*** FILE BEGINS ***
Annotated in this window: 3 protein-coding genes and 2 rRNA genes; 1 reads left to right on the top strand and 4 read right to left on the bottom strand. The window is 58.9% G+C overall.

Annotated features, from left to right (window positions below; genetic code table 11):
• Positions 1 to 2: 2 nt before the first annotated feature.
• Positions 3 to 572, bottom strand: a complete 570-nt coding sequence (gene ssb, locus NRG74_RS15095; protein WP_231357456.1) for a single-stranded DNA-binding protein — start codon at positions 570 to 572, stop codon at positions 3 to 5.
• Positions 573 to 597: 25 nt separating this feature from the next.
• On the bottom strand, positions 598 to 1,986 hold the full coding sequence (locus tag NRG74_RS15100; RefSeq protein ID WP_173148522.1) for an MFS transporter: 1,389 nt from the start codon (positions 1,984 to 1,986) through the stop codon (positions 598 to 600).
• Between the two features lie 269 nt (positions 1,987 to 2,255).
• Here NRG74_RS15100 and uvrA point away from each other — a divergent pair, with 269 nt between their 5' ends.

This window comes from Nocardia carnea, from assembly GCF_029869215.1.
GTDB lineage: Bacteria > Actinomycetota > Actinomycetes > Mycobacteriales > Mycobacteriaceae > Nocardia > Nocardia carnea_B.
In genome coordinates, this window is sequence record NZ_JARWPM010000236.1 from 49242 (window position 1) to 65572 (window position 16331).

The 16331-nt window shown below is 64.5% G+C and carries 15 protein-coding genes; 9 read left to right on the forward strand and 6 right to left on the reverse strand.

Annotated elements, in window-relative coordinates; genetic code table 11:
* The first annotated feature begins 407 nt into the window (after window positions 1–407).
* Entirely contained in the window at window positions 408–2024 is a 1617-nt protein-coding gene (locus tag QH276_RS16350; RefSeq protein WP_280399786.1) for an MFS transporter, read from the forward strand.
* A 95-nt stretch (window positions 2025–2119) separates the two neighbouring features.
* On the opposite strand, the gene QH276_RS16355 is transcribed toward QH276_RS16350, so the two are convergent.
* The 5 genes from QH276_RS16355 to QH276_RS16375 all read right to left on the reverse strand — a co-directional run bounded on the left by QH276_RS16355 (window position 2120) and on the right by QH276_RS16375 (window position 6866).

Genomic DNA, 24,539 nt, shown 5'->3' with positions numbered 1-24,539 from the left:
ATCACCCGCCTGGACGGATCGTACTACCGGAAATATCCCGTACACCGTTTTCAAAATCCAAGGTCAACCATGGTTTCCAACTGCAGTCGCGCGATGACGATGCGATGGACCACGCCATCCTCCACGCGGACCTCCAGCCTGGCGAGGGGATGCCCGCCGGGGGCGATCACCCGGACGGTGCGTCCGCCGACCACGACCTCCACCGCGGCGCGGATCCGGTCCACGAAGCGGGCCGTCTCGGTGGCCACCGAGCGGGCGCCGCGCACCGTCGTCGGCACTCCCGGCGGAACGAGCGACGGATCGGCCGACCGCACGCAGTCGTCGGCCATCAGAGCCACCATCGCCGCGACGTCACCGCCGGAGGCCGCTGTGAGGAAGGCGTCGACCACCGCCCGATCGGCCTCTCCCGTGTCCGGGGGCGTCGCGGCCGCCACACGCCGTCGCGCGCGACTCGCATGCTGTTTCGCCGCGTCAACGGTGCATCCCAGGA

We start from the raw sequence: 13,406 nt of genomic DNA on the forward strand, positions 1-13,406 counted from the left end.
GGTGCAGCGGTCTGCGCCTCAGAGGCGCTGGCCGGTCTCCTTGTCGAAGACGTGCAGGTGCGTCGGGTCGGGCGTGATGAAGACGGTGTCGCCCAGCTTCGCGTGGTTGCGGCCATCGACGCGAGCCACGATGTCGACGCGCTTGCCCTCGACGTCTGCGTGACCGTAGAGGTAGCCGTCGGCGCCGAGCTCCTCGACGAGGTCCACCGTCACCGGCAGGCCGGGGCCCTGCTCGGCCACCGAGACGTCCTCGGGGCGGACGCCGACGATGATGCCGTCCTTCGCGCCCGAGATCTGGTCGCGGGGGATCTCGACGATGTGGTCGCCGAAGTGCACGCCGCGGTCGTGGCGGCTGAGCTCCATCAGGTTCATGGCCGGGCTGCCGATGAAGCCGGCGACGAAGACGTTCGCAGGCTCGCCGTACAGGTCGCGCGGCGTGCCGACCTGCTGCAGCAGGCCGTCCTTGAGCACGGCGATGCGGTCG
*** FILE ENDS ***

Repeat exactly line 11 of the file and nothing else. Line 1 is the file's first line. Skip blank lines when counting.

In genome coordinates, this window is sequence record NZ_JARWPM010000236.1 from 49242 (window position 1) to 65572 (window position 16331).